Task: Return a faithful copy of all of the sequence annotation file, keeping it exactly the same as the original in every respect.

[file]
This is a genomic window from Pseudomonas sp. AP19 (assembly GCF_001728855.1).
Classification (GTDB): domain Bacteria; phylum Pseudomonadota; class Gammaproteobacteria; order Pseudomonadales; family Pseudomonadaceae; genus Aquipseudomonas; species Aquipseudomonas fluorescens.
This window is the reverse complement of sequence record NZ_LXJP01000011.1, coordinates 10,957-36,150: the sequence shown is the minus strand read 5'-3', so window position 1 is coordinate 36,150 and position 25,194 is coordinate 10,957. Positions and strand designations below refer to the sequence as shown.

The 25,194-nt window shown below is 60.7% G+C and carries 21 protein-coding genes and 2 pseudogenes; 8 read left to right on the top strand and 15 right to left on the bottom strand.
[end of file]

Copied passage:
This is a genomic window from Pseudomonas sp. AP19 (assembly GCF_001728855.1).
Classification (GTDB): domain Bacteria; phylum Pseudomonadota; class Gammaproteobacteria; order Pseudomonadales; family Pseudomonadaceae; genus Aquipseudomonas; species Aquipseudomonas fluorescens.
This window is the reverse complement of sequence record NZ_LXJP01000011.1, coordinates 10,957-36,150: the sequence shown is the minus strand read 5'-3', so window position 1 is coordinate 36,150 and position 25,194 is coordinate 10,957. Positions and strand designations below refer to the sequence as shown.

The 25,194-nt window shown below is 60.7% G+C and carries 21 protein-coding genes and 2 pseudogenes; 8 read left to right on the top strand and 15 right to left on the bottom strand.